Credit where it is due
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CTA. 1989. Credit where it is due. Spore 21. CTA, Wageningen, The Netherlands.
Permanent link to this item: http://hdl.handle.net/10568/45059
In Spore N 12, Dr Mohammed Yunus, described how the founding of the Grameen Bank in Bangladesh had helped to stimulate the very poor to develop self-reliance through group credit and the setting up of small business enterprises. The UN...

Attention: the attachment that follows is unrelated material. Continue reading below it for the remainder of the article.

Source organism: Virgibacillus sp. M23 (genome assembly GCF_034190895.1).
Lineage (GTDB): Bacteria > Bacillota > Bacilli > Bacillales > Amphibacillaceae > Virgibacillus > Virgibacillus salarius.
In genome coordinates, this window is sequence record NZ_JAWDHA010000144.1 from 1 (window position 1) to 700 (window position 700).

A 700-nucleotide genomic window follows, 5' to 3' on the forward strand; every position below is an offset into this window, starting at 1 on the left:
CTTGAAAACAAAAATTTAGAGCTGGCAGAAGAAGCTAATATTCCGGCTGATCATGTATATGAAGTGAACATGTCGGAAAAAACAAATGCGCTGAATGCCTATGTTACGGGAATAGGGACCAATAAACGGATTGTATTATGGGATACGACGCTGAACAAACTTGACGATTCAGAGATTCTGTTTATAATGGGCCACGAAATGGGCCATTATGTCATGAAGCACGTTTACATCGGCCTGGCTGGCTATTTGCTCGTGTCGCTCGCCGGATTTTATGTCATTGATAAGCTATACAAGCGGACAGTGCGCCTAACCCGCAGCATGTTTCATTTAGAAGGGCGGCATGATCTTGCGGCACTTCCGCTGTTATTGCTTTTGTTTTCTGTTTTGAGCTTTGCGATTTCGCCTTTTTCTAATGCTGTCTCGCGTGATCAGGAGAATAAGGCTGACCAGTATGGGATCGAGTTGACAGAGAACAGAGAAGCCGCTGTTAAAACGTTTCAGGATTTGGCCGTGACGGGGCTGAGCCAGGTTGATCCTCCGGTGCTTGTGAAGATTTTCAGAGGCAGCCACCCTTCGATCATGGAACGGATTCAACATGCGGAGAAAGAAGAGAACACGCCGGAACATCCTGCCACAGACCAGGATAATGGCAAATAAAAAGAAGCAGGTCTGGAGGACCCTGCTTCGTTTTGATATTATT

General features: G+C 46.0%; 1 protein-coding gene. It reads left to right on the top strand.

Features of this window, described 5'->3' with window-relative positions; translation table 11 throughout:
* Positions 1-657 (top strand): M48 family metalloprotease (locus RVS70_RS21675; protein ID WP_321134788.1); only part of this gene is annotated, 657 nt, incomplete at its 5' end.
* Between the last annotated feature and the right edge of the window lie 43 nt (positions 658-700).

In Spore N 12, Dr Mohammed Yunus, described how the founding of the Grameen Bank in Bangladesh had helped to stimulate the very poor to develop self-reliance through group credit and the setting up of small business enterprises. The UN International Fund for Agricultural Development (IFAD) has played a major role in providing funds for the Grameen Bank and is also involved in providing rural credit in Africa, as Bahman Mansuri, IFAD's Africa Division Director outlines. The Sahelian countries of Africa, like Bangladesh in Asia, have a history of climatic disasters and an inheritance of poverty greater than most parts of the world. If these cou ntries are to survive, let alone develop, the resources of the people must be engaged: sustainable prosperity, like sustainable development, must come from the grass-roots and one of the greatest challenges is how to help the very poor to help themselves. Mali is one of Africa's very poorest nations, often cursed by drought and pest attack. Farmers need extra funds to help them realize their potential to grow more food but loans to people who have no security or collateral to offer are not considered a risk worth taking by most banks. Provision of credit and its recovery in a cost effective manner remains one of the major obstacles for the development of smallholder sector. The Segou region of central Mali, 150 miles north-east of the capital Bamako is typical: agricultural production is constantly threatened and reduced by the short growing season and by poor soil fertility. The land needs preparation at the right time, and this demands the use of draught animals. But the villagers of the Segou, are for the most part, so poor that keeping animals is beyond their reach. Their subsistence farming consists of cultivating a little millet, sorghum, fonio and cowpea, and some vegetables. Only the better-off can afford cattle. Illiteracy is al most total. Since 1985, however, this vicious cycle of need has been broken. A Village Development Fund Project (VDFP) of $9.18 million was set up by IFAD (International Fund for Agricultural Development) as the result of an initiative in 1982, and is already benefiting 85 of the very Door 439 villagges in the Segou. Loans to projects generated in the villages are channelled through the Banque Nationale de Developpement Agricole (BNDA) of Mali, at the recommendation of village credit committees whose members are elected by the villagers and trained by the project. The annual rate of interest is fixed at 10% and the loan is repaid over a five-year period. The applications from villagers have to be approved by the whole village community, which then becomes responsible for guaranteeing repayment. The community has to put down 10% of the value of the loan, as does the VDFP, and this serves as security for the loan. The average loan is about $350, and is used mainly for buying draught animals so that the land under cultivation is extended. There is scope within the Project for direct short-term credit to provide for seasonal inputs and the marketing of crops. Interest earned on loans from the Village Fund is ploughed back into the fund itself, and 2.5% of th e interest earn ed on credit f rom the BNDA is collected by the villagers as rem uneration for assisting the bank in the recovery of its medium-term credit. The project has also successfully launched a functional literacy programme which permits widespread farmer training in primary health, basic hygiene and nutrition, as well as midwife training. In addition, training is organized for paraextension workers who are resident in the village and work directly with farmers in diffusion of technologies while acting as feedback agents for the project'stechnical package. The active involvement of the rural population in its own development is one of the great strengths of the VDF Project. By building on the traditional village organization, it creates village funds to attract village savings and to direct them towards productive investment and community welfare. Loans can also be made to help people diversify from agriculture, and so decrease dependence in times of drought. Schemes which have been approved and funded include setting up village shops, pharmacies, poultry farming and smallstock raising. For the first time in Mali farmers organizations under this project, following a successful competition with private traders, will be supplying 4000 tonnes in 1988/89 to the national cereals marketing board (OPAM), which represents one third of the replenishment of Mali's national security stock. Concerns for environmental protection are also reflected in the project implementation. This is done by way of reafforestation and also through utilization at household level, of energy-saving, improved stoves. As many classically patterned projects have fallen short of their objectives, the concept of 'integrated' development has been progressively abandoned. However, a major lesson from the Segou Village Development Fund is that what has failed is not the principle of integration, but the way such integration is often managed, without effective participation of beneficiaries. Further village funds like the one in the Segou district of Mali are at the moment being established by IFAD in Guinea under the Fouta Djallon Agricultural Rehabilitation Project, and are being contemplated in Niger. The views expressed are those of the author, not necessarily those of CTA.